July’s Tiny Change: Creative Hydration

This post is part of Kale & Chocolate’s #12tinychanges challenge. Each month, we’re implementing one super small, super doable change…over a year, it really adds up! You can read about it here and share your progress on instagram – tag @kaleandchocolate and @hamptonskiley with the hashtag #12tinychanges for a chance to win some cool prizes!

If you’ve heard it once, you’ve heard it a thousand times: we should all be drinking more water. And yet here we are – many of us walking around in a state of low-grade, chronic dehydration.

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How do you know if you’re dehydrated? Perhaps you’re feeling a bit unfocused or sluggish, maybe you feel hungry all the time, or your skin isn’t looking its best. It’s entirely possible that you aren’t actually hungry, or unfocused, or having skin problems; chances are, you’re thirsty!

Our bodies are 65% water, and our brains are 73% water. No wonder we feel better when we stay hydrated! Yet it’s easy to forget to drink in the midst of our busy and active lives. This month, we’re going to fill up our cups and keep our bodies happy with more water and better hydration. If you’re not exactly keen on chugging eight glasses of lukewarm tap water every day, read on!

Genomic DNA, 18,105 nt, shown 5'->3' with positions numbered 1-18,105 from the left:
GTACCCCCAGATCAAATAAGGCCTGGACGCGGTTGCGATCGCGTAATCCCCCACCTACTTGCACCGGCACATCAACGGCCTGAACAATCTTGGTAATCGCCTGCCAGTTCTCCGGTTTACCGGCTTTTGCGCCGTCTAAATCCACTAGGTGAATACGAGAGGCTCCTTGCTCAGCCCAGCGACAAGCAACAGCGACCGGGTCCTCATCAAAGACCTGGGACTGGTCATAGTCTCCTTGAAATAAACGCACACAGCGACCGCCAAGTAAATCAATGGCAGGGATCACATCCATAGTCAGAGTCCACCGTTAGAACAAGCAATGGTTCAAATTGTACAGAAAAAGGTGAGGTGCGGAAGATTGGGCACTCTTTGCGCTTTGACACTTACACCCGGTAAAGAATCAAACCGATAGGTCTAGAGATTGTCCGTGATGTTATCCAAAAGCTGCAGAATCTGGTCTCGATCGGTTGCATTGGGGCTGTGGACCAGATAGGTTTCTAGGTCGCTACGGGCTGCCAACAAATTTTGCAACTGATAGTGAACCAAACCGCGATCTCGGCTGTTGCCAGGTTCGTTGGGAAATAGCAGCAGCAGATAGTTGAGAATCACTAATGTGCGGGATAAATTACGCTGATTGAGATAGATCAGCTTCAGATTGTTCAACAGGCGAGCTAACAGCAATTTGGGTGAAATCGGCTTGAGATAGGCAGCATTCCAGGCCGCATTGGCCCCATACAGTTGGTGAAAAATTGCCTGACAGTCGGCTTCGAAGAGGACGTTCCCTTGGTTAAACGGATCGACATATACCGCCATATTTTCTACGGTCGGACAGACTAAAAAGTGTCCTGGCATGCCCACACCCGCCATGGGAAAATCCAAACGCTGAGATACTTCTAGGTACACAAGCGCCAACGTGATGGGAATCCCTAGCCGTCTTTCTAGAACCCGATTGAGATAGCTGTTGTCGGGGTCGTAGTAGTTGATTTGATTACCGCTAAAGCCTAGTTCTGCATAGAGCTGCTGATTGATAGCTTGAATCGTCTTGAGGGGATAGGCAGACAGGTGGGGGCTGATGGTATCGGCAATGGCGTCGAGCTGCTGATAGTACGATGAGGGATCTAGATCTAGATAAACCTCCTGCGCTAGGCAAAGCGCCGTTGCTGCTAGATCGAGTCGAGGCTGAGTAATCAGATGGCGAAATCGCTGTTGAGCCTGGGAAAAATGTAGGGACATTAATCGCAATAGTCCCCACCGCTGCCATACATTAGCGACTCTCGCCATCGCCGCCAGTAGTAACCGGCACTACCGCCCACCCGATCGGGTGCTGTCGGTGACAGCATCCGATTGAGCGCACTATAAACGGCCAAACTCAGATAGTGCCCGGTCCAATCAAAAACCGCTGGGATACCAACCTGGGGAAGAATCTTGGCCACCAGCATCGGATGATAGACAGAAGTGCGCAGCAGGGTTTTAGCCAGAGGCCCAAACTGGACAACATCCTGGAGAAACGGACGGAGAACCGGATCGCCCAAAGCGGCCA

Make it fun (and delicious!)
Not everyone loves plain old water. If you aren’t a fan, don’t worry – there are many other ways to stay hydrated! Toss together a pitcher of spa waters (they’re so easy and colorful!) or load up the freezer with fruity ice cubes and add them to your water or herbal iced tea. Save your leftover smoothies, filling up popsicle molds, and create beautiful (and hydrating) smoothie pops!

Drink easy.
If you spend most of your time in your office, get a pretty glass that you can keep on your desk. If you’re always in the car, find a reusable water bottle and don’t leave the house without it!

Drink a superfood snack
Chia seeds are a miracle food, especially when it comes to keeping us hydrated. These teeny, tiny seeds are hydrophilic, which means that they can absorb approximately 10 to 12 times their weight in water. This powerhouse superfood can also prolong hydration and retain electrolytes in body fluids, protecting against dehydration.

Incorporating chia seeds into your diet is incredibly easy: simply stir a heaping tablespoon to your morning juice or smoothie, and you’re set! For a real treat, try peppermint mocha chia pudding or have a super yummy energy bite!